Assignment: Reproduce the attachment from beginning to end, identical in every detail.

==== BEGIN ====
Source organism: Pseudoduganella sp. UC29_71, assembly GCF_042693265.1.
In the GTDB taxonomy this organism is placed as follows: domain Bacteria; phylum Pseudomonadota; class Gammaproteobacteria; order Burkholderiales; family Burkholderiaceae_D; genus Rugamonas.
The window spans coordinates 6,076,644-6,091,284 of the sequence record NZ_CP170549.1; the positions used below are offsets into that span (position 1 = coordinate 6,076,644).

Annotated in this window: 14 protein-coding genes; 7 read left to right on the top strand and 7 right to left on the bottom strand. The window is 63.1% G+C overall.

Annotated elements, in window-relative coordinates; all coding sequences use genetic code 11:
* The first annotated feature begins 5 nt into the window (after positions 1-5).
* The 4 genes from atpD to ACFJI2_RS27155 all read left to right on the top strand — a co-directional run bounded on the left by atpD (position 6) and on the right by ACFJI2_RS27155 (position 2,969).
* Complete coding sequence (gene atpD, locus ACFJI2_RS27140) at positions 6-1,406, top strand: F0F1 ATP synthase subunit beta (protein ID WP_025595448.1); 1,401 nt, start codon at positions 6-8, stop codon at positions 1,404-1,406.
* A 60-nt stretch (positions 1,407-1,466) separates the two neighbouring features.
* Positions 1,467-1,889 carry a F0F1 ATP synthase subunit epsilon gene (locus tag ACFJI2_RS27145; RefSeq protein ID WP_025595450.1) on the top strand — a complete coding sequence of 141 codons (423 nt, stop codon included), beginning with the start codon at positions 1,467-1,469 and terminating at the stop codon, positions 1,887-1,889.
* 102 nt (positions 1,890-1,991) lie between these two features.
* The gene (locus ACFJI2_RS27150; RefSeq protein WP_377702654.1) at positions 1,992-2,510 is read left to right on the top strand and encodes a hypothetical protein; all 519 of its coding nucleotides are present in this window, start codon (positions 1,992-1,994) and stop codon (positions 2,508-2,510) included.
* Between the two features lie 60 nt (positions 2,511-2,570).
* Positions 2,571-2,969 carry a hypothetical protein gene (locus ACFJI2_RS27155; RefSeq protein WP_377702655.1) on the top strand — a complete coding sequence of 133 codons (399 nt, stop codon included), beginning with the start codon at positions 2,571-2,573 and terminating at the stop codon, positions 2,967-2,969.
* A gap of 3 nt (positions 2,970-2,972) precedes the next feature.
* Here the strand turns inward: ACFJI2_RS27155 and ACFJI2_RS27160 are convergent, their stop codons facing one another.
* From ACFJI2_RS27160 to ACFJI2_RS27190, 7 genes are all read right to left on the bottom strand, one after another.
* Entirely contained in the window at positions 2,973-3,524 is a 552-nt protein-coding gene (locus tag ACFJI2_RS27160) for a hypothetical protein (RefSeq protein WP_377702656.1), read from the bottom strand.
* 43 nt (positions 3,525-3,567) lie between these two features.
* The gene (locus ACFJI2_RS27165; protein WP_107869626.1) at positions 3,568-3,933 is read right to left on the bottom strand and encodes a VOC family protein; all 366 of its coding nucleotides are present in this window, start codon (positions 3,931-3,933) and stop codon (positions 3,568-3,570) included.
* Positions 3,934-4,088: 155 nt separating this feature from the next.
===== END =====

Source organism: Pseudoduganella sp. UC29_71, assembly GCF_042693265.1.
In the GTDB taxonomy this organism is placed as follows: domain Bacteria; phylum Pseudomonadota; class Gammaproteobacteria; order Burkholderiales; family Burkholderiaceae_D; genus Rugamonas.
The window spans coordinates 6,076,644-6,091,284 of the sequence record NZ_CP170549.1; the positions used below are offsets into that span (position 1 = coordinate 6,076,644).

Annotated in this window: 14 protein-coding genes; 7 read left to right on the top strand and 7 right to left on the bottom strand. The window is 63.1% G+C overall.

Annotated elements, in window-relative coordinates; all coding sequences use genetic code 11:
* The first annotated feature begins 5 nt into the window (after positions 1-5).
* The 4 genes from atpD to ACFJI2_RS27155 all read left to right on the top strand — a co-directional run bounded on the left by atpD (position 6) and on the right by ACFJI2_RS27155 (position 2,969).
* Complete coding sequence (gene atpD, locus ACFJI2_RS27140) at positions 6-1,406, top strand: F0F1 ATP synthase subunit beta (protein ID WP_025595448.1); 1,401 nt, start codon at positions 6-8, stop codon at positions 1,404-1,406.
* A 60-nt stretch (positions 1,407-1,466) separates the two neighbouring features.
* Positions 1,467-1,889 carry a F0F1 ATP synthase subunit epsilon gene (locus tag ACFJI2_RS27145; RefSeq protein ID WP_025595450.1) on the top strand — a complete coding sequence of 141 codons (423 nt, stop codon included), beginning with the start codon at positions 1,467-1,469 and terminating at the stop codon, positions 1,887-1,889.
* 102 nt (positions 1,890-1,991) lie between these two features.
* The gene (locus ACFJI2_RS27150; RefSeq protein WP_377702654.1) at positions 1,992-2,510 is read left to right on the top strand and encodes a hypothetical protein; all 519 of its coding nucleotides are present in this window, start codon (positions 1,992-1,994) and stop codon (positions 2,508-2,510) included.
* Between the two features lie 60 nt (positions 2,511-2,570).
* Positions 2,571-2,969 carry a hypothetical protein gene (locus ACFJI2_RS27155; RefSeq protein WP_377702655.1) on the top strand — a complete coding sequence of 133 codons (399 nt, stop codon included), beginning with the start codon at positions 2,571-2,573 and terminating at the stop codon, positions 2,967-2,969.
* A gap of 3 nt (positions 2,970-2,972) precedes the next feature.
* Here the strand turns inward: ACFJI2_RS27155 and ACFJI2_RS27160 are convergent, their stop codons facing one another.
* From ACFJI2_RS27160 to ACFJI2_RS27190, 7 genes are all read right to left on the bottom strand, one after another.
* Entirely contained in the window at positions 2,973-3,524 is a 552-nt protein-coding gene (locus tag ACFJI2_RS27160) for a hypothetical protein (RefSeq protein WP_377702656.1), read from the bottom strand.
* 43 nt (positions 3,525-3,567) lie between these two features.
* The gene (locus ACFJI2_RS27165; protein WP_107869626.1) at positions 3,568-3,933 is read right to left on the bottom strand and encodes a VOC family protein; all 366 of its coding nucleotides are present in this window, start codon (positions 3,931-3,933) and stop codon (positions 3,568-3,570) included.
* Positions 3,934-4,088: 155 nt separating this feature from the next.